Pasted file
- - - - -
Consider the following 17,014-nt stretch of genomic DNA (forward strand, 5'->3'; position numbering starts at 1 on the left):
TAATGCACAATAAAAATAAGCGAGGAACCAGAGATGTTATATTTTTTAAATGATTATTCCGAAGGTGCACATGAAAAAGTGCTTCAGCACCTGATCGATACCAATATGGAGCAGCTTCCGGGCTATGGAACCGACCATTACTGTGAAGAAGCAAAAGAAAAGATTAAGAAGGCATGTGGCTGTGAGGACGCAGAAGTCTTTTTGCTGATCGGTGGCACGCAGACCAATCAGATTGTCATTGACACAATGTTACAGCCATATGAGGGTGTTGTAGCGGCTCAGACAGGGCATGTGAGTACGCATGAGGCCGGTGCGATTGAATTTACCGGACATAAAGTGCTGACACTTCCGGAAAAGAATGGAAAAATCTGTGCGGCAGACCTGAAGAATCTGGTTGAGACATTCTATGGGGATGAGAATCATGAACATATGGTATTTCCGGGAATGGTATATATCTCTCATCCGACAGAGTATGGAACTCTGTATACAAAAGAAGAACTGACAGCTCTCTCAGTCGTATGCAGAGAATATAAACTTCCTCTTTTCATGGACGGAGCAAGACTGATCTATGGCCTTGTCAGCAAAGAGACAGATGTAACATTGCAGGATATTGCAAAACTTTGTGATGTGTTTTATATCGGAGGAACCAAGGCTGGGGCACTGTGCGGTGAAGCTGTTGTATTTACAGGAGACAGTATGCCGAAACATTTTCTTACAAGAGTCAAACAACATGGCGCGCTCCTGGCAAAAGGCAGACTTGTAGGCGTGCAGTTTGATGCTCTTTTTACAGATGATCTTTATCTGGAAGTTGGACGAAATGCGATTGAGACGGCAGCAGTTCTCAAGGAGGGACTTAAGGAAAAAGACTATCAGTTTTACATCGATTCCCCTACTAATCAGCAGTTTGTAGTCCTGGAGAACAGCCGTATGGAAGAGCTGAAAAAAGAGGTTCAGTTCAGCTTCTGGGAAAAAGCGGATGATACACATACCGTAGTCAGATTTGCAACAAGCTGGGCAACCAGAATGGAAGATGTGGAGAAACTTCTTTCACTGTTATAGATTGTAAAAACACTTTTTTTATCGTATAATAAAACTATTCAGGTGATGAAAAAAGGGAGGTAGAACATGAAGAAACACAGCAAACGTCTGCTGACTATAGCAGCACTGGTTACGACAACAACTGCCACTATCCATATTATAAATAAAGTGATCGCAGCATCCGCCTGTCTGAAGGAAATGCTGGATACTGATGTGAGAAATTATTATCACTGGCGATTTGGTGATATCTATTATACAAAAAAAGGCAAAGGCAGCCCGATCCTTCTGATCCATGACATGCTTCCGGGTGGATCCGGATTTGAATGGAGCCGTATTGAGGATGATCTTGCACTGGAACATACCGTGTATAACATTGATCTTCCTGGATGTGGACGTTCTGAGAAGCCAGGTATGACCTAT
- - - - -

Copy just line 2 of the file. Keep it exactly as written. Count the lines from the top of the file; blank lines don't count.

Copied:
TAATGCACAATAAAAATAAGCGAGGAACCAGAGATGTTATATTTTTTAAATGATTATTCCGAAGGTGCACATGAAAAAGTGCTTCAGCACCTGATCGATACCAATATGGAGCAGCTTCCGGGCTATGGAACCGACCATTACTGTGAAGAAGCAAAAGAAAAGATTAAGAAGGCATGTGGCTGTGAGGACGCAGAAGTCTTTTTGCTGATCGGTGGCACGCAGACCAATCAGATTGTCATTGACACAATGTTACAGCCATATGAGGGTGTTGTAGCGGCTCAGACAGGGCATGTGAGTACGCATGAGGCCGGTGCGATTGAATTTACCGGACATAAAGTGCTGACACTTCCGGAAAAGAATGGAAAAATCTGTGCGGCAGACCTGAAGAATCTGGTTGAGACATTCTATGGGGATGAGAATCATGAACATATGGTATTTCCGGGAATGGTATATATCTCTCATCCGACAGAGTATGGAACTCTGTATACAAAAGAAGAACTGACAGCTCTCTCAGTCGTATGCAGAGAATATAAACTTCCTCTTTTCATGGACGGAGCAAGACTGATCTATGGCCTTGTCAGCAAAGAGACAGATGTAACATTGCAGGATATTGCAAAACTTTGTGATGTGTTTTATATCGGAGGAACCAAGGCTGGGGCACTGTGCGGTGAAGCTGTTGTATTTACAGGAGACAGTATGCCGAAACATTTTCTTACAAGAGTCAAACAACATGGCGCGCTCCTGGCAAAAGGCAGACTTGTAGGCGTGCAGTTTGATGCTCTTTTTACAGATGATCTTTATCTGGAAGTTGGACGAAATGCGATTGAGACGGCAGCAGTTCTCAAGGAGGGACTTAAGGAAAAAGACTATCAGTTTTACATCGATTCCCCTACTAATCAGCAGTTTGTAGTCCTGGAGAACAGCCGTATGGAAGAGCTGAAAAAAGAGGTTCAGTTCAGCTTCTGGGAAAAAGCGGATGATACACATACCGTAGTCAGATTTGCAACAAGCTGGGCAACCAGAATGGAAGATGTGGAGAAACTTCTTTCACTGTTATAGATTGTAAAAACACTTTTTTTATCGTATAATAAAACTATTCAGGTGATGAAAAAAGGGAGGTAGAACATGAAGAAACACAGCAAACGTCTGCTGACTATAGCAGCACTGGTTACGACAACAACTGCCACTATCCATATTATAAATAAAGTGATCGCAGCATCCGCCTGTCTGAAGGAAATGCTGGATACTGATGTGAGAAATTATTATCACTGGCGATTTGGTGATATCTATTATACAAAAAAAGGCAAAGGCAGCCCGATCCTTCTGATCCATGACATGCTTCCGGGTGGATCCGGATTTGAATGGAGCCGTATTGAGGATGATCTTGCACTGGAACATACCGTGTATAACATTGATCTTCCTGGATGTGGACGTTCTGAGAAGCCAGGTATGACCTAT